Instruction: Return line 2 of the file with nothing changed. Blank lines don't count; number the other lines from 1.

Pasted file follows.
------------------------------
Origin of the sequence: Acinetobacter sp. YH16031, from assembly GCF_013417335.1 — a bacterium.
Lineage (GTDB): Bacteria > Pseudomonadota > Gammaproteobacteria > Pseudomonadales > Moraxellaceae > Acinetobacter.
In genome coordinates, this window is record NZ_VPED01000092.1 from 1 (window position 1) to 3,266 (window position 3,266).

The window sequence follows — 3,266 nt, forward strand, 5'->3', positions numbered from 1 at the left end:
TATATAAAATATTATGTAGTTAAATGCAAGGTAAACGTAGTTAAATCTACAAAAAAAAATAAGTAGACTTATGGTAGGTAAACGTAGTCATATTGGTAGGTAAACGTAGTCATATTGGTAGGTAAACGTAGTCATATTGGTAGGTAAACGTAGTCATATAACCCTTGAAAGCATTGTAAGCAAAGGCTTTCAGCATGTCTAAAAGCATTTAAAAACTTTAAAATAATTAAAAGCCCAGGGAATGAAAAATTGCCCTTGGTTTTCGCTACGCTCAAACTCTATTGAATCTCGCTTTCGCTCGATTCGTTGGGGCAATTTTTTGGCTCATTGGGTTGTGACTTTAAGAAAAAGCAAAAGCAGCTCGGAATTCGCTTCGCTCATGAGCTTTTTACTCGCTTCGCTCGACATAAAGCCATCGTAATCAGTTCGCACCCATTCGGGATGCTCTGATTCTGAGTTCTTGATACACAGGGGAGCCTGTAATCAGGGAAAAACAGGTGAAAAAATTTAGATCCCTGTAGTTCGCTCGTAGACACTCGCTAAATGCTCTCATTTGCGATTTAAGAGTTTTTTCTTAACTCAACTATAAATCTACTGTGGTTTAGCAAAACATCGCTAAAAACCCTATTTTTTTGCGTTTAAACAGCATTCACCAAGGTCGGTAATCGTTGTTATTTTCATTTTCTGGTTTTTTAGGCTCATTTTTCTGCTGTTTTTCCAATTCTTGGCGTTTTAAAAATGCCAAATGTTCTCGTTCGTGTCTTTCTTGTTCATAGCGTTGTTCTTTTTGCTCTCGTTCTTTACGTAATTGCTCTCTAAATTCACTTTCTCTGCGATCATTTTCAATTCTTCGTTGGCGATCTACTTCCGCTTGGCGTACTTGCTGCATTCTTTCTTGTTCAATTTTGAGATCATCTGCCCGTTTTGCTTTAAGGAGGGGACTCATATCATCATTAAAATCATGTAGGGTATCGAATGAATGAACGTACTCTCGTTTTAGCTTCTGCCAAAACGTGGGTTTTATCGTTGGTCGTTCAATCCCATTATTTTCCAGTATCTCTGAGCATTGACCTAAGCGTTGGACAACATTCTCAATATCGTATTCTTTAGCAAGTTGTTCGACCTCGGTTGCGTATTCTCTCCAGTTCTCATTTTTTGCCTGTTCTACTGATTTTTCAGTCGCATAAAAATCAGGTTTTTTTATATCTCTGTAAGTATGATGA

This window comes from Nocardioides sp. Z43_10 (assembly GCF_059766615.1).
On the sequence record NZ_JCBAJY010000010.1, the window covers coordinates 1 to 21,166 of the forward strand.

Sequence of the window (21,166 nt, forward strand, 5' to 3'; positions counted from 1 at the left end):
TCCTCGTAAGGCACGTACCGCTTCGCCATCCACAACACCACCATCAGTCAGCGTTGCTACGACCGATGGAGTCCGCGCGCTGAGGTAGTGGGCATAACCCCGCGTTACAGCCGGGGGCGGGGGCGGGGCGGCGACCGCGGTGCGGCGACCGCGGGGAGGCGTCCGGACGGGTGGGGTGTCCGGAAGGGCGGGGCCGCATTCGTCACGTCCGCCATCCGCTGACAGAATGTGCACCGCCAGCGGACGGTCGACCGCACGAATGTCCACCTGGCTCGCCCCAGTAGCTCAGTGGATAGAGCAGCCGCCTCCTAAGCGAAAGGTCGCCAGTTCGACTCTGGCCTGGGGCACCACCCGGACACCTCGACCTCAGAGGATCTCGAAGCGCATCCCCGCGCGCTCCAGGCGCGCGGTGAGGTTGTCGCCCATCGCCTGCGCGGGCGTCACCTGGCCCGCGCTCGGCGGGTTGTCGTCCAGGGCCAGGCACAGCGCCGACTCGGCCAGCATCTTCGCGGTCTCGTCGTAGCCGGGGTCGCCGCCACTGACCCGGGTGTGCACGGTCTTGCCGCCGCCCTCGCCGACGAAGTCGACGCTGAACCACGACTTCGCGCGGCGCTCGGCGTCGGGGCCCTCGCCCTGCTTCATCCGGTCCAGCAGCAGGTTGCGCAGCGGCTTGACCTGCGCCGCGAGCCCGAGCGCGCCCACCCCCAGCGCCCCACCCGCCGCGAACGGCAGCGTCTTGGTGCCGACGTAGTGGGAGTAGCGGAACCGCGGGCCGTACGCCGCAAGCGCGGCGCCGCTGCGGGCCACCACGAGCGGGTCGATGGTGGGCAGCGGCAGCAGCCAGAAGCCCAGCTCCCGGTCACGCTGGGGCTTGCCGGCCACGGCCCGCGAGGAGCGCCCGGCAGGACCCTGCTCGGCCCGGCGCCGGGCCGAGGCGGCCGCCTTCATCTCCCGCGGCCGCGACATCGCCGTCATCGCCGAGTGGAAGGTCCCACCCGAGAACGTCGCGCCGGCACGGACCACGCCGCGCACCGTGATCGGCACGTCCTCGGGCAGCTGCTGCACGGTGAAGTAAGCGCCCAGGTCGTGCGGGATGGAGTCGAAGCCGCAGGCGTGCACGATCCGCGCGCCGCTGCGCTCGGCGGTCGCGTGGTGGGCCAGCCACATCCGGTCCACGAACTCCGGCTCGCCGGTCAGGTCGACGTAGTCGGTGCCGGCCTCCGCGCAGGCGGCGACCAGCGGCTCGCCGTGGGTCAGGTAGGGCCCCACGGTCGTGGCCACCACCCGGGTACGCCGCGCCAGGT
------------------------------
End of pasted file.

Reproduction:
Lineage (GTDB): Bacteria > Pseudomonadota > Gammaproteobacteria > Pseudomonadales > Moraxellaceae > Acinetobacter.